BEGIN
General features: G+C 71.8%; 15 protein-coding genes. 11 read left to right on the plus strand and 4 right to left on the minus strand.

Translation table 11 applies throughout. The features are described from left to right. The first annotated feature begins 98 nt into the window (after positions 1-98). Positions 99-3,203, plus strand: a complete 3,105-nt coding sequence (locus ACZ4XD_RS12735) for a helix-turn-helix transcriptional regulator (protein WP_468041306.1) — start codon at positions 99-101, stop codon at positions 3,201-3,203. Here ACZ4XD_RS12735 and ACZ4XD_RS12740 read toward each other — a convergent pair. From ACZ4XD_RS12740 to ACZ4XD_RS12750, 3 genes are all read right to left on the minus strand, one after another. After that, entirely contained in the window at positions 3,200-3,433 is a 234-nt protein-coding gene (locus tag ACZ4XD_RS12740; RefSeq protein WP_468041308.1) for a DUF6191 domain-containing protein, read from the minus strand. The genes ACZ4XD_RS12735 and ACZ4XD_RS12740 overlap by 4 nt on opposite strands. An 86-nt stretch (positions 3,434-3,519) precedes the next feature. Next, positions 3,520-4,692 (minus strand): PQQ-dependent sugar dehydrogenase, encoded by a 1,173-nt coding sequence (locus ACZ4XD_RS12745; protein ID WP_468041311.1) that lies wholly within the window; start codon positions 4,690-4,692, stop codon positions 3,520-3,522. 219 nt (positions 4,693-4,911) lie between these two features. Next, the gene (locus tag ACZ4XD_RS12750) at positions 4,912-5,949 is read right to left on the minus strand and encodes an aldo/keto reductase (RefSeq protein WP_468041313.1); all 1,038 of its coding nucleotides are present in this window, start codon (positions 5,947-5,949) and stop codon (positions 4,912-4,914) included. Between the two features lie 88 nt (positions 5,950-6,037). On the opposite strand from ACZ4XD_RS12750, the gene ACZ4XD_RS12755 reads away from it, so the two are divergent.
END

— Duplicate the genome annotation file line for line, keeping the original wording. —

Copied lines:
General features: G+C 71.8%; 15 protein-coding genes. 11 read left to right on the plus strand and 4 right to left on the minus strand.

Translation table 11 applies throughout. The features are described from left to right. The first annotated feature begins 98 nt into the window (after positions 1-98). Positions 99-3,203, plus strand: a complete 3,105-nt coding sequence (locus ACZ4XD_RS12735) for a helix-turn-helix transcriptional regulator (protein WP_468041306.1) — start codon at positions 99-101, stop codon at positions 3,201-3,203. Here ACZ4XD_RS12735 and ACZ4XD_RS12740 read toward each other — a convergent pair. From ACZ4XD_RS12740 to ACZ4XD_RS12750, 3 genes are all read right to left on the minus strand, one after another. After that, entirely contained in the window at positions 3,200-3,433 is a 234-nt protein-coding gene (locus tag ACZ4XD_RS12740; RefSeq protein WP_468041308.1) for a DUF6191 domain-containing protein, read from the minus strand. The genes ACZ4XD_RS12735 and ACZ4XD_RS12740 overlap by 4 nt on opposite strands. An 86-nt stretch (positions 3,434-3,519) precedes the next feature. Next, positions 3,520-4,692 (minus strand): PQQ-dependent sugar dehydrogenase, encoded by a 1,173-nt coding sequence (locus ACZ4XD_RS12745; protein ID WP_468041311.1) that lies wholly within the window; start codon positions 4,690-4,692, stop codon positions 3,520-3,522. 219 nt (positions 4,693-4,911) lie between these two features. Next, the gene (locus tag ACZ4XD_RS12750) at positions 4,912-5,949 is read right to left on the minus strand and encodes an aldo/keto reductase (RefSeq protein WP_468041313.1); all 1,038 of its coding nucleotides are present in this window, start codon (positions 5,947-5,949) and stop codon (positions 4,912-4,914) included. Between the two features lie 88 nt (positions 5,950-6,037). On the opposite strand from ACZ4XD_RS12750, the gene ACZ4XD_RS12755 reads away from it, so the two are divergent.